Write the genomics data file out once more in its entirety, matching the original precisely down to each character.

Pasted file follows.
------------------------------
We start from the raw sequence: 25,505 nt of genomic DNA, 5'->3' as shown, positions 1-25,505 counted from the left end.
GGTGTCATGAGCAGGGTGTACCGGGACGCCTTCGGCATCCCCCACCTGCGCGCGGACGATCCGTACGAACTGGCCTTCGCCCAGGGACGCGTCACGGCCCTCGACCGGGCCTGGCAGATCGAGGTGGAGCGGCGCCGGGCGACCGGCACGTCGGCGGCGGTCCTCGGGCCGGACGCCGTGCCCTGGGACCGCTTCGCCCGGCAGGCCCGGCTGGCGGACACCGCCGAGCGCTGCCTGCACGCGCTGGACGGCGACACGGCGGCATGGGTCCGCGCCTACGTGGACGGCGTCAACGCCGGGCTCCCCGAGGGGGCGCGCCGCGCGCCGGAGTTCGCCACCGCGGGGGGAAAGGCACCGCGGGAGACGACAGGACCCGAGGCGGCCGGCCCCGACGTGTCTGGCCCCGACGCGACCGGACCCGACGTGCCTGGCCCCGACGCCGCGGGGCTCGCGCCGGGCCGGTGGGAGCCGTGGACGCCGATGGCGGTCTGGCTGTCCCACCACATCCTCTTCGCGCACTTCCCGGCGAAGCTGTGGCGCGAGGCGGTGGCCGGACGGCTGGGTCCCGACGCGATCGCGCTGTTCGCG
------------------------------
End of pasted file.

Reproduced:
We start from the raw sequence: 25,505 nt of genomic DNA, 5'->3' as shown, positions 1-25,505 counted from the left end.
GGTGTCATGAGCAGGGTGTACCGGGACGCCTTCGGCATCCCCCACCTGCGCGCGGACGATCCGTACGAACTGGCCTTCGCCCAGGGACGCGTCACGGCCCTCGACCGGGCCTGGCAGATCGAGGTGGAGCGGCGCCGGGCGACCGGCACGTCGGCGGCGGTCCTCGGGCCGGACGCCGTGCCCTGGGACCGCTTCGCCCGGCAGGCCCGGCTGGCGGACACCGCCGAGCGCTGCCTGCACGCGCTGGACGGCGACACGGCGGCATGGGTCCGCGCCTACGTGGACGGCGTCAACGCCGGGCTCCCCGAGGGGGCGCGCCGCGCGCCGGAGTTCGCCACCGCGGGGGGAAAGGCACCGCGGGAGACGACAGGACCCGAGGCGGCCGGCCCCGACGTGTCTGGCCCCGACGCGACCGGACCCGACGTGCCTGGCCCCGACGCCGCGGGGCTCGCGCCGGGCCGGTGGGAGCCGTGGACGCCGATGGCGGTCTGGCTGTCCCACCACATCCTCTTCGCGCACTTCCCGGCGAAGCTGTGGCGCGAGGCGGTGGCCGGACGGCTGGGTCCCGACGCGATCGCGCTGTTCGCG